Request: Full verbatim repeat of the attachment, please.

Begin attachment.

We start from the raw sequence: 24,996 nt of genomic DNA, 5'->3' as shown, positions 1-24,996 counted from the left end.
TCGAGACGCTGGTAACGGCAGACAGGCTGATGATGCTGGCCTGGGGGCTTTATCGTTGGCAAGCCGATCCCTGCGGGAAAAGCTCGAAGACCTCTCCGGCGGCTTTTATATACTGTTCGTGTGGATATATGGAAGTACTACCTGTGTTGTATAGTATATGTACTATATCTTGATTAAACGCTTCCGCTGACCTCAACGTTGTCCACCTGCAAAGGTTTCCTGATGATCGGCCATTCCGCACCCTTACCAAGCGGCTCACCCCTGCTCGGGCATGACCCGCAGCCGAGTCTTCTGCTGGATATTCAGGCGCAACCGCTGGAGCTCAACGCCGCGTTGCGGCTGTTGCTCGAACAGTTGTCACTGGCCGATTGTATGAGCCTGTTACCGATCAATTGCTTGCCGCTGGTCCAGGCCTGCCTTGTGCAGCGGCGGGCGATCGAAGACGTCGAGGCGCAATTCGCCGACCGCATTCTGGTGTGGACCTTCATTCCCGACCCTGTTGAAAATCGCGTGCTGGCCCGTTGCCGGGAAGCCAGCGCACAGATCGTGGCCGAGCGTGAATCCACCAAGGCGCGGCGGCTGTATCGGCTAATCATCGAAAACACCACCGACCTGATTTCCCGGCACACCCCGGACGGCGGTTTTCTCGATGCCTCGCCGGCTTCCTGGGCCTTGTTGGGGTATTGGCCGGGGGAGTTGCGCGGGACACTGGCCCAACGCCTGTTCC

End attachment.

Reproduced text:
We start from the raw sequence: 24,996 nt of genomic DNA, 5'->3' as shown, positions 1-24,996 counted from the left end.
TCGAGACGCTGGTAACGGCAGACAGGCTGATGATGCTGGCCTGGGGGCTTTATCGTTGGCAAGCCGATCCCTGCGGGAAAAGCTCGAAGACCTCTCCGGCGGCTTTTATATACTGTTCGTGTGGATATATGGAAGTACTACCTGTGTTGTATAGTATATGTACTATATCTTGATTAAACGCTTCCGCTGACCTCAACGTTGTCCACCTGCAAAGGTTTCCTGATGATCGGCCATTCCGCACCCTTACCAAGCGGCTCACCCCTGCTCGGGCATGACCCGCAGCCGAGTCTTCTGCTGGATATTCAGGCGCAACCGCTGGAGCTCAACGCCGCGTTGCGGCTGTTGCTCGAACAGTTGTCACTGGCCGATTGTATGAGCCTGTTACCGATCAATTGCTTGCCGCTGGTCCAGGCCTGCCTTGTGCAGCGGCGGGCGATCGAAGACGTCGAGGCGCAATTCGCCGACCGCATTCTGGTGTGGACCTTCATTCCCGACCCTGTTGAAAATCGCGTGCTGGCCCGTTGCCGGGAAGCCAGCGCACAGATCGTGGCCGAGCGTGAATCCACCAAGGCGCGGCGGCTGTATCGGCTAATCATCGAAAACACCACCGACCTGATTTCCCGGCACACCCCGGACGGCGGTTTTCTCGATGCCTCGCCGGCTTCCTGGGCCTTGTTGGGGTATTGGCCGGGGGAGTTGCGCGGGACACTGGCCCAACGCCTGTTCC